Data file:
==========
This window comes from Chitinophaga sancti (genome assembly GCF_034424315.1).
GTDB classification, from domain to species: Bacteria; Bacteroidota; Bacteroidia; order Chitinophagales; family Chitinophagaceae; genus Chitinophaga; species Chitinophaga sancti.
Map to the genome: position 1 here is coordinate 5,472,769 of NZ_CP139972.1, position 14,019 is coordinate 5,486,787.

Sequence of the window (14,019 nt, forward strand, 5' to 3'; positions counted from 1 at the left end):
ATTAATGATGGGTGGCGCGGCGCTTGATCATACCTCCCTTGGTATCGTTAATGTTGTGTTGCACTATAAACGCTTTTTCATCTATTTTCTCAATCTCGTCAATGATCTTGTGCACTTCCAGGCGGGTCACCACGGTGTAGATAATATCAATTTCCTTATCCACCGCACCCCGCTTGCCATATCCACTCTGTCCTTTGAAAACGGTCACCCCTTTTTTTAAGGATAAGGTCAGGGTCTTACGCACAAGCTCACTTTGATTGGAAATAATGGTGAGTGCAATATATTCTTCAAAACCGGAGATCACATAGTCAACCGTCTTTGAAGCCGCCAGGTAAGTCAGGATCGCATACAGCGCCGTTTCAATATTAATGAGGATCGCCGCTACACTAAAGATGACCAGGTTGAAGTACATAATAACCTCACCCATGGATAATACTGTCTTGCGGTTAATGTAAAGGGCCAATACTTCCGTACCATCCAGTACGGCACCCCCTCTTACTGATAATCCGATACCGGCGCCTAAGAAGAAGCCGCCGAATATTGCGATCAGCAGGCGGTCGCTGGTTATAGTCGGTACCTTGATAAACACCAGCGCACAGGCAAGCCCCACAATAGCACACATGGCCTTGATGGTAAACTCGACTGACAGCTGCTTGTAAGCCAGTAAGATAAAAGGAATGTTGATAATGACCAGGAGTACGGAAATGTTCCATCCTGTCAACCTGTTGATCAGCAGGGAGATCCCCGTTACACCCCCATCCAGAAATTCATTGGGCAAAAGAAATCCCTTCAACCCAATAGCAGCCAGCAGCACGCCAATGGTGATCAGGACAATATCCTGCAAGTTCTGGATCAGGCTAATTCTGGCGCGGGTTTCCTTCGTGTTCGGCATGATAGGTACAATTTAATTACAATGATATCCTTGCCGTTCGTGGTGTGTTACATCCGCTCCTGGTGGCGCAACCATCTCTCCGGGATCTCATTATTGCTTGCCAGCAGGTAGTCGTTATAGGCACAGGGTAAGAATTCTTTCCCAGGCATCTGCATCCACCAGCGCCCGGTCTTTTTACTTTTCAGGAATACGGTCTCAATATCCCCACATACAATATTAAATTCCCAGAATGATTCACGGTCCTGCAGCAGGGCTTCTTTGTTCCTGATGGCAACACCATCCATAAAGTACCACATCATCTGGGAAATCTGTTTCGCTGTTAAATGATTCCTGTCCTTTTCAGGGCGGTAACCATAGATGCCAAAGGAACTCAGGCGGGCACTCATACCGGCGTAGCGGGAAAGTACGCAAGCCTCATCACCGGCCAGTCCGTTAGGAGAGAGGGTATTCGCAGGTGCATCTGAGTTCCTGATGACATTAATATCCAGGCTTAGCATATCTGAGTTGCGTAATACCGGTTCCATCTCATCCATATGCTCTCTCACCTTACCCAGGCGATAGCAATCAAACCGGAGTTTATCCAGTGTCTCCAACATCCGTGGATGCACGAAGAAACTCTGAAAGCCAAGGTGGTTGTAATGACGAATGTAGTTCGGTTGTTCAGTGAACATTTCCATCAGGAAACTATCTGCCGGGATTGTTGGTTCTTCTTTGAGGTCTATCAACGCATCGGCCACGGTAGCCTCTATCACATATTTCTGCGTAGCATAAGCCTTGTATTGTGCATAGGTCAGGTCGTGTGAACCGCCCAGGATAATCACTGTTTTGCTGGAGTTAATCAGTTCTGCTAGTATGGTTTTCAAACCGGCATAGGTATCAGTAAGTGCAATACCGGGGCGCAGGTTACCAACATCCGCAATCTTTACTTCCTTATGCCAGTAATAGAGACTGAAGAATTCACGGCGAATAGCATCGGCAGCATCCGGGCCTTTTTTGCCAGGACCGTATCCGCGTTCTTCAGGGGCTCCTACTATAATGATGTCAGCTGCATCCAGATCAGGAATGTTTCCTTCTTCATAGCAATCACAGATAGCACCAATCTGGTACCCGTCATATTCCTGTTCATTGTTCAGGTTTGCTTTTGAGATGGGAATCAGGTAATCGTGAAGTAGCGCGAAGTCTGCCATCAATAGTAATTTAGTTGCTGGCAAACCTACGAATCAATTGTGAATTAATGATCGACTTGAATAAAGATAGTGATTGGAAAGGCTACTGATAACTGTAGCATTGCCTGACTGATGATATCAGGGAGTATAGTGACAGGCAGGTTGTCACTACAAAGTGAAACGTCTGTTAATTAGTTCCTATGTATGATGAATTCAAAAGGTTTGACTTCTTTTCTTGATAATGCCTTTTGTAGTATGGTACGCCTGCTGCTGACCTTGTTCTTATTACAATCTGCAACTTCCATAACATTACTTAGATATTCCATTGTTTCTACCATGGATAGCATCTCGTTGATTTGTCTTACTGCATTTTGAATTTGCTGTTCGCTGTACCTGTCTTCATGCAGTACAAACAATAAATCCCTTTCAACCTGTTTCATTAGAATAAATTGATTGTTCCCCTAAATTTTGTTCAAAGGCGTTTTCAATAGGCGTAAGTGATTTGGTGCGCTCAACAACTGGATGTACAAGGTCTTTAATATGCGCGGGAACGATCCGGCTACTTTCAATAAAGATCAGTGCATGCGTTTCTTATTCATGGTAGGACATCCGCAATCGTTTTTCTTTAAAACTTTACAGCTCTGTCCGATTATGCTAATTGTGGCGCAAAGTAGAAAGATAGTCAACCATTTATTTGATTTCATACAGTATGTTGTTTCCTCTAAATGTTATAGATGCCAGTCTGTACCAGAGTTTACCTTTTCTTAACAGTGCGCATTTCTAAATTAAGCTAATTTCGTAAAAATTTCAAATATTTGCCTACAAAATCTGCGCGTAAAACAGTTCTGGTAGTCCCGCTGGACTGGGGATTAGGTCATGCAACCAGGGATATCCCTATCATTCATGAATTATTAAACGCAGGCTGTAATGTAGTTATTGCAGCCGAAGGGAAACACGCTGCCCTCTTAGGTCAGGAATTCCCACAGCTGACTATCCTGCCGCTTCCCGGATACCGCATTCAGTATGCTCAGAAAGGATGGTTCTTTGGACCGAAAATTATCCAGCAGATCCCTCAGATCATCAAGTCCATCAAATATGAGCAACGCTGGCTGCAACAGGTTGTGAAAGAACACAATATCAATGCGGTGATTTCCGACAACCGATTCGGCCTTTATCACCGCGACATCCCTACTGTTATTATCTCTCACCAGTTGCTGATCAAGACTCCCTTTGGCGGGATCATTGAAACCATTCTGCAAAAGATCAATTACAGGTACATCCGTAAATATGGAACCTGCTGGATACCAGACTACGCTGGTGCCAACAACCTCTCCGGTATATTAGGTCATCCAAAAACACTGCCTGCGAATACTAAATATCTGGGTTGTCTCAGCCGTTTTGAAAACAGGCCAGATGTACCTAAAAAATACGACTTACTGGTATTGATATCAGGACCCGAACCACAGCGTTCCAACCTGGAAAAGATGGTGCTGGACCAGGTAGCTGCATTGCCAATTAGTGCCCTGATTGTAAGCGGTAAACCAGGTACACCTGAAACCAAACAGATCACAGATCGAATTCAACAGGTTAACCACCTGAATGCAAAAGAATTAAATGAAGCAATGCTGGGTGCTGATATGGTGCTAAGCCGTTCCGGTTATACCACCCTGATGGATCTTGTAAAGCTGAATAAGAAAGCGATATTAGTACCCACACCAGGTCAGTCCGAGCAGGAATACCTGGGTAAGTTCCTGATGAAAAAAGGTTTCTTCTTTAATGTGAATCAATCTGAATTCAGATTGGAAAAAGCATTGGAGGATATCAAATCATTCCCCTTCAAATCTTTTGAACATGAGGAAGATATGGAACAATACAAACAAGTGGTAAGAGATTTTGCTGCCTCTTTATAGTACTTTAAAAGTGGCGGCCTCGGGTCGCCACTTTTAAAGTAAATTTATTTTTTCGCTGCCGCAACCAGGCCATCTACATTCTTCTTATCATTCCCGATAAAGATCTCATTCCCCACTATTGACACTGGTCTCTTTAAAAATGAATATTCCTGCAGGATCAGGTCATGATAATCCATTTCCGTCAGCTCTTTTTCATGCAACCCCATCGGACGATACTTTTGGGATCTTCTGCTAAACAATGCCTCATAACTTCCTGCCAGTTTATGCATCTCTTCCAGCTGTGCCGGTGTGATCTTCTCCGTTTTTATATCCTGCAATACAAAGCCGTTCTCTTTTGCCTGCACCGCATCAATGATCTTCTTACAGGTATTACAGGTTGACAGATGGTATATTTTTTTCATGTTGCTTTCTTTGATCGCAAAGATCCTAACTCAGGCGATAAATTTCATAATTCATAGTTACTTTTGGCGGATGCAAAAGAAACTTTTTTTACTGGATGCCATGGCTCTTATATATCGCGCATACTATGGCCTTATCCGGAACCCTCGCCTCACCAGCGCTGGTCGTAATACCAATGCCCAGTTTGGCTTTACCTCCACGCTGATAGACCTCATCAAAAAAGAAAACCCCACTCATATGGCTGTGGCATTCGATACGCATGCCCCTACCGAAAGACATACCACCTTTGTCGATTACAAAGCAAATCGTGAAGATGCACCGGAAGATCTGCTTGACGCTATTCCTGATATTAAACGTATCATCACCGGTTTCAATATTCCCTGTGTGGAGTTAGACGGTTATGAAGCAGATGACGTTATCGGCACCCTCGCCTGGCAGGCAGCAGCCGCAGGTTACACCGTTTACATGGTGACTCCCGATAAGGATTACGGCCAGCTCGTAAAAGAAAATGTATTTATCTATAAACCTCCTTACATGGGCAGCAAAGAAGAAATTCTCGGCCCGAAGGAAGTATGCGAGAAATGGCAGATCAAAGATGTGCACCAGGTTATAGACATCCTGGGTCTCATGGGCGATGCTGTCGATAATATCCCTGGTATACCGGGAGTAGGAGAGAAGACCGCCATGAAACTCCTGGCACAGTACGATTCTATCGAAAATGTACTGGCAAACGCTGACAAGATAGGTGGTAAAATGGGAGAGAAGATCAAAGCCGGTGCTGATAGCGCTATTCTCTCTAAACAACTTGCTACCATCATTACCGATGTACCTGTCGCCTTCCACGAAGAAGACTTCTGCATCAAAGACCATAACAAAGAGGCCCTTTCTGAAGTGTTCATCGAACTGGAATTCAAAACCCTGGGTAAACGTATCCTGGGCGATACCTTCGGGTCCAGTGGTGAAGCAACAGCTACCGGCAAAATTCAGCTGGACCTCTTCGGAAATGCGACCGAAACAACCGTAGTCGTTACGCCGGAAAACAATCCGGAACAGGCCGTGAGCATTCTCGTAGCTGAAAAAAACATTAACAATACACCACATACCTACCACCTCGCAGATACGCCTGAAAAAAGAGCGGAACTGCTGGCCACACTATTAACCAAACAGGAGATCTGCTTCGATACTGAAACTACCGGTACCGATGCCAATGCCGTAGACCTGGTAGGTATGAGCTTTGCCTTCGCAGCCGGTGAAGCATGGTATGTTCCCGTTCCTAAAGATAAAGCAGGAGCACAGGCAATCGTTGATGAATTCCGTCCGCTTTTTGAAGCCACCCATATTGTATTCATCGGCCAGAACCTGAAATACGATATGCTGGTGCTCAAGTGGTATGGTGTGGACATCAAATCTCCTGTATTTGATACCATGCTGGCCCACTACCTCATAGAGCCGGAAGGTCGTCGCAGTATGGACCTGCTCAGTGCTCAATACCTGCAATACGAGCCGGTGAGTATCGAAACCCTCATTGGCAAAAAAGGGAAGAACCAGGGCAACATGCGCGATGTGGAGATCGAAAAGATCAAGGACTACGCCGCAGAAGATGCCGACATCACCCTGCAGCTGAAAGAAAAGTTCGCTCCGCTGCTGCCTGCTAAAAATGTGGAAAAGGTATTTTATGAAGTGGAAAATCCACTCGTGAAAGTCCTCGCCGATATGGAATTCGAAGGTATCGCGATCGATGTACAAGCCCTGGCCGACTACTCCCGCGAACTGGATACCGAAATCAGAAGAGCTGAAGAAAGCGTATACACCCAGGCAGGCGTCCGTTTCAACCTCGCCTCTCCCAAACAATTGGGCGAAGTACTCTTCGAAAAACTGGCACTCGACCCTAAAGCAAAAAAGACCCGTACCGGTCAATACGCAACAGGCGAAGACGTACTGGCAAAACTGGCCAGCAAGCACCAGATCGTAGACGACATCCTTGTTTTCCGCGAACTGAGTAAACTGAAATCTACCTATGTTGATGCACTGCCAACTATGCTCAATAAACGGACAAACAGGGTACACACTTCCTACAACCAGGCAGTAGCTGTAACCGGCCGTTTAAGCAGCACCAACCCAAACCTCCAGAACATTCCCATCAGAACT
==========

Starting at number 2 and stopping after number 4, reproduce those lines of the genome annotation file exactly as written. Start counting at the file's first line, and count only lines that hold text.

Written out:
GTDB classification, from domain to species: Bacteria; Bacteroidota; Bacteroidia; order Chitinophagales; family Chitinophagaceae; genus Chitinophaga; species Chitinophaga sancti.
Map to the genome: position 1 here is coordinate 5,472,769 of NZ_CP139972.1, position 14,019 is coordinate 5,486,787.

Sequence of the window (14,019 nt, forward strand, 5' to 3'; positions counted from 1 at the left end):